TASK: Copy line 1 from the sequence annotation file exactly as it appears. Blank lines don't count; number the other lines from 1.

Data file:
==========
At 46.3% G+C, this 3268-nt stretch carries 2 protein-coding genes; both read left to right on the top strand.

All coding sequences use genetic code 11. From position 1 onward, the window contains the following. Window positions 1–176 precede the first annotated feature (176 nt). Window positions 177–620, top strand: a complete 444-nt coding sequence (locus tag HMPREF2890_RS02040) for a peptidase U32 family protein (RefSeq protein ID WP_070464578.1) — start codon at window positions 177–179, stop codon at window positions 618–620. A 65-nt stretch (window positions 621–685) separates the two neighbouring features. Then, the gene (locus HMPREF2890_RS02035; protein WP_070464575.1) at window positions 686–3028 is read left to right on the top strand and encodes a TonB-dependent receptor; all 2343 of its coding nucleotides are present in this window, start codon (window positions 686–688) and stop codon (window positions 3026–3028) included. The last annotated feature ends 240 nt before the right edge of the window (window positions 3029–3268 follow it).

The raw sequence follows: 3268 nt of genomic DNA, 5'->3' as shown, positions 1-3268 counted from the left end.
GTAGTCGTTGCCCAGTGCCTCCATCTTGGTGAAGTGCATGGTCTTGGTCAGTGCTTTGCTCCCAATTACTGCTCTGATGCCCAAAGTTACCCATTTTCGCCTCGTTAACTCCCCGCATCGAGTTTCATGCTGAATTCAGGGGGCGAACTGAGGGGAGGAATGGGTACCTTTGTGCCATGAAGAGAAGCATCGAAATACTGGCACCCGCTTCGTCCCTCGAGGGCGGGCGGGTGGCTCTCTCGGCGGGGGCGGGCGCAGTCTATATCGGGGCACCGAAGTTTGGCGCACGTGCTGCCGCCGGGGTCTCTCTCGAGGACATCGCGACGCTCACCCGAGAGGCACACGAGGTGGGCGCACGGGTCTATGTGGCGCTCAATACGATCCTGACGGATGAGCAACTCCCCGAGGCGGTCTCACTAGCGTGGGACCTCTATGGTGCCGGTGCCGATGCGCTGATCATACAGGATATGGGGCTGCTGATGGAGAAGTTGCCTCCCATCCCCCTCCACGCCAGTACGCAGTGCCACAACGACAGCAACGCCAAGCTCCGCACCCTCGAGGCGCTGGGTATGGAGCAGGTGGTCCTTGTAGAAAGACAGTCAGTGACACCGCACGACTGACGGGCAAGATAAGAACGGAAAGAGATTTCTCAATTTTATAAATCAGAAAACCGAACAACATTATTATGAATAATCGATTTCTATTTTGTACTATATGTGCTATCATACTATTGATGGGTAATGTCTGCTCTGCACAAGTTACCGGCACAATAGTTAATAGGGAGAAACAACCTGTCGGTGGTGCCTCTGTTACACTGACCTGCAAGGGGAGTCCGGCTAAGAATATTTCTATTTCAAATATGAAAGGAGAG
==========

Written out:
At 46.3% G+C, this 3268-nt stretch carries 2 protein-coding genes; both read left to right on the top strand.